In accordance with one embodiment of the present invention, a curved electrode 2 for the electrical discharge machining of curved cooling holes in metallic articles is disclosed, as shown in FIG. 1. The electrode 2 of the present invention comprises at least one shaped, curved tooth 4 to facilitate formation of a curved hole. A supporting member 6 may be attached to the curved tooth 4. Any conventional means of making the curved electrode 2, such as stamping and coining, may be employed. Preferably, the electrode 2 is made by wire electrical discharge machining.
The curved electrode 2 may be made from a conductive material such as copper or copper alloys. The curved electrode 2 may also be made from graphite, copper-tungsten, gold, silver, tin, platinum, lead, zinc, iron, nickel, brass or combinations thereof. Preferably, the curved electrode 2 is copper or copper tungsten.
The curved electrode 2 may also include a diffuser section 8. In this case, the curved tooth 4 includes an enlarged portion which forms the diffuser section 8. The diffuser section 8 may be any shape such that a resulting hole has enhanced diffusion of fluid through the hole. For example, the diffuser section 8 may be triangular-shaped or curved.
A plurality of curved teeth may be attached to the supporting member 6 to form a plurality of curved holes. The thickness, length and radius of curvature of the curved teeth are dependent on work piece size and desired curved hole geometry.
The supporting member 6 to which at least one curved tooth 4 is attached may be any shape which provides appropriate electrical discharge machining airfoil clearances. For example, the supporting member 6 may be a fiat, plate-like structure. The supporting member 6 of the electrode 2 is attached to a tool holder on a rotary EDM device so that the electrode 2 is placed in close proximity to the work piece. The supporting member 6 may be attached by means such as a screw 10. The curved teeth of the electrode 2 lie in a plane. A perpendicular line to that plane is parallel to the axis of rotation on the rotary electrical discharge machining device. Rotation of the electrode 2 must be concentric with the rotary EDM axis to ensure generation of a true curved hole (coaxial centerlines). At least one curved hole is machined in a work piece.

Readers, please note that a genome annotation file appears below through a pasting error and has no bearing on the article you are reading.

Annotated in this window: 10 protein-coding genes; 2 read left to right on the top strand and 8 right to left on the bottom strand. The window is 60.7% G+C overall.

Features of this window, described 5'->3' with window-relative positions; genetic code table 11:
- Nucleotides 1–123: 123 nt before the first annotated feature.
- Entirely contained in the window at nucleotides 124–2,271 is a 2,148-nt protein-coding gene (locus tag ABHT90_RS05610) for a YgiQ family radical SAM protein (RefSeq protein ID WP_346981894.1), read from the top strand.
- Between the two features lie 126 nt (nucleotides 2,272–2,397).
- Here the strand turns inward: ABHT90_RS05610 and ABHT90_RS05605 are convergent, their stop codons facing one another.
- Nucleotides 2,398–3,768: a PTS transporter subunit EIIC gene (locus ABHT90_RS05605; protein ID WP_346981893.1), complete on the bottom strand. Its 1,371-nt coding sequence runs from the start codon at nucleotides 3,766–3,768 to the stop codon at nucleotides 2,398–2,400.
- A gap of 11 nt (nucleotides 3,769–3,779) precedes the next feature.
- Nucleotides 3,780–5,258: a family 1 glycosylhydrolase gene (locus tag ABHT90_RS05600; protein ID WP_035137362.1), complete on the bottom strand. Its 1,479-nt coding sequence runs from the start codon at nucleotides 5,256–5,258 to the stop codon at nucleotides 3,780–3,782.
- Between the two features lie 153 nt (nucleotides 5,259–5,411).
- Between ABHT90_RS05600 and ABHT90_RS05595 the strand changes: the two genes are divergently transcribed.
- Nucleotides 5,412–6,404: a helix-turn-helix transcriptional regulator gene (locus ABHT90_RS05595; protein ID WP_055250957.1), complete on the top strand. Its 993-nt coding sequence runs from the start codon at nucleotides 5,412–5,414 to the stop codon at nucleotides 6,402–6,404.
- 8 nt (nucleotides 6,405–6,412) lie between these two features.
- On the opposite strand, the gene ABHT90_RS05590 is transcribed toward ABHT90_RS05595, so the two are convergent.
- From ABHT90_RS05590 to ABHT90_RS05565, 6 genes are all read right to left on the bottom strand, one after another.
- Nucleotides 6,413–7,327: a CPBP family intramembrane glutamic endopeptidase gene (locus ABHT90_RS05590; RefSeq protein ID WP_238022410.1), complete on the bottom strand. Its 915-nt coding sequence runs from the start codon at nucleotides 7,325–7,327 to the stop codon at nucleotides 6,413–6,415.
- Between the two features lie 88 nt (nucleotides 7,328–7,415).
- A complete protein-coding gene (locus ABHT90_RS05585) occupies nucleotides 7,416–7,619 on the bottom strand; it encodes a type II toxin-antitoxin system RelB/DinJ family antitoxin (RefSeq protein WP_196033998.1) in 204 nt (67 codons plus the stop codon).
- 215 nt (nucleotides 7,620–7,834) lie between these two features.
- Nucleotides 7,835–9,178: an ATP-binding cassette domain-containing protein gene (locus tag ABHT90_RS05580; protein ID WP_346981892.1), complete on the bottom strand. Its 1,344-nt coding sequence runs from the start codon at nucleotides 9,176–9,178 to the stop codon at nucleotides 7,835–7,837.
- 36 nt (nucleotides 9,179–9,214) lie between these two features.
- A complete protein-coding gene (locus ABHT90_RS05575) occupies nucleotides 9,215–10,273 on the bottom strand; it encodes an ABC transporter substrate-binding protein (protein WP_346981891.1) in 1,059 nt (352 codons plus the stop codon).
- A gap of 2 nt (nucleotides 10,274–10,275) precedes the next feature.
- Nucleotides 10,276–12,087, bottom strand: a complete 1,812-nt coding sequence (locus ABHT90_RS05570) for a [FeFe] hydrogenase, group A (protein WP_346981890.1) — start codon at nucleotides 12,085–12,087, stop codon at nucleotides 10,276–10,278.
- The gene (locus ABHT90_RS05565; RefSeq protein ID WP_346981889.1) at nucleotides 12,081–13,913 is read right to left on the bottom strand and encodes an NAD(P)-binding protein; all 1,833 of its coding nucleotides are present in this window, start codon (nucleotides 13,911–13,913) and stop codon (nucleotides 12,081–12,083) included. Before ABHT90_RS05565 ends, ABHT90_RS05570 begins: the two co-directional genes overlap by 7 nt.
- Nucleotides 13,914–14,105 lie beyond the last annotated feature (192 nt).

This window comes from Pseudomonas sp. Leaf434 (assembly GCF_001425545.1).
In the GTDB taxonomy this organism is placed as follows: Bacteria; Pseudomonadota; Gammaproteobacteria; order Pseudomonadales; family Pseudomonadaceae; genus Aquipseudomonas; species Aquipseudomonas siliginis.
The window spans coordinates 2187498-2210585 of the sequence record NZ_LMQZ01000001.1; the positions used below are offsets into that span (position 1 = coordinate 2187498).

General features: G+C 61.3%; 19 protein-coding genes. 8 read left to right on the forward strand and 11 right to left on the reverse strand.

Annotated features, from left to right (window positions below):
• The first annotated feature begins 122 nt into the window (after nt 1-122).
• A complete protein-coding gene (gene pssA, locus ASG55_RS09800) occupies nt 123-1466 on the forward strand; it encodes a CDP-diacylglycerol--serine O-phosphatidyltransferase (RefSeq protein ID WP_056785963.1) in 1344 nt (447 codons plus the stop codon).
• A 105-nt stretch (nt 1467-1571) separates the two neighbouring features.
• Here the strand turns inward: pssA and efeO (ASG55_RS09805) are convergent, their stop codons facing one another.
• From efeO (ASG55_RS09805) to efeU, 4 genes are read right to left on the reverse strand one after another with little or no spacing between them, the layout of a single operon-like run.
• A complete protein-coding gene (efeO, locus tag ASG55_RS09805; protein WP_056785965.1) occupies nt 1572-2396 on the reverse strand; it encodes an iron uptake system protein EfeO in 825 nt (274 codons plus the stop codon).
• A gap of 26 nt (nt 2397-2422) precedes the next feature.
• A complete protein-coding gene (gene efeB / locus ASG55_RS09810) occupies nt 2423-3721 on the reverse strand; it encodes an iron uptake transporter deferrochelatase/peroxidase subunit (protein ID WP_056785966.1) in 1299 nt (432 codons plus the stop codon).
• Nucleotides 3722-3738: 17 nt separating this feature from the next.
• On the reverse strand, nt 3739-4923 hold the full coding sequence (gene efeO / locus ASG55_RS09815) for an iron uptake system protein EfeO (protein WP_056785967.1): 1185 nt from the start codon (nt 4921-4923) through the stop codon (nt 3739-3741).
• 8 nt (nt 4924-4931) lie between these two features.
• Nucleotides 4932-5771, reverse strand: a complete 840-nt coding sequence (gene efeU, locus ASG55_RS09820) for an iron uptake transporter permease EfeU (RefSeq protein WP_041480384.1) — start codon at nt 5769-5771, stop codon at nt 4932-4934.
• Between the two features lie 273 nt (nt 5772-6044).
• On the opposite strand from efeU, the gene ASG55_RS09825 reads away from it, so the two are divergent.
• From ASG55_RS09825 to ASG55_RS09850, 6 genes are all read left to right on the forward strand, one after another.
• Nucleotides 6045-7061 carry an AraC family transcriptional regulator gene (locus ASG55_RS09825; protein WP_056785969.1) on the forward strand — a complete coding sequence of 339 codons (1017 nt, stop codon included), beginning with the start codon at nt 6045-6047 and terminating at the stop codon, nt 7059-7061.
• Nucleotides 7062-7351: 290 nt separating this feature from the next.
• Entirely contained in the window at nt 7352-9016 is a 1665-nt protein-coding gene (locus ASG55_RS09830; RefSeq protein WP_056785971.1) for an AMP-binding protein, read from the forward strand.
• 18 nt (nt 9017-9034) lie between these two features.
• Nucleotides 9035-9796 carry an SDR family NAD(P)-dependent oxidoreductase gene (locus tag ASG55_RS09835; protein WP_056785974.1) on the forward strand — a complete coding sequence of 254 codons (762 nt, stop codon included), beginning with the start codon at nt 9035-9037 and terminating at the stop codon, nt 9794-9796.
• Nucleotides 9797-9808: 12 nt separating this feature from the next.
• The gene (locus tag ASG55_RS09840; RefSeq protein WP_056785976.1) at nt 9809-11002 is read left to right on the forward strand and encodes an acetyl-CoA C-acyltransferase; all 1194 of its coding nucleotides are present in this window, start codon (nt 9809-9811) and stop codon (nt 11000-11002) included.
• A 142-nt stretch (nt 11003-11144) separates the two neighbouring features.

In yet another embodiment of the present invention, a curved, helical hole(s) may also be machined in the work piece. Helical cooling holes may be produced by simultaneously rotating the electrode 2 including at least one curved, helical tooth 12 (shown in FIG. 3) about an axis and advancing the tooth 12 along the axis and into the work piece. Thus, it is necessary to control both rotational (C-axis) and vertical (Z-axis) servo motions on the rotary EDM device.
The present invention will now be described by way of example which is meant to be exemplary rather than limiting. A curved comb electrode, as shown in FIG. 2, was used to produce curved holes in a metallic work piece. The electrode included five individual curved teeth 0.030 inches in width; 0.012 inches thick; and tooth spacing of 0.040 inches (center to center tooth spacing was 0.070 inches). Copper Tungsten (CuW) was selected for the electrode material because of its superior strength, wear characteristics and machinability.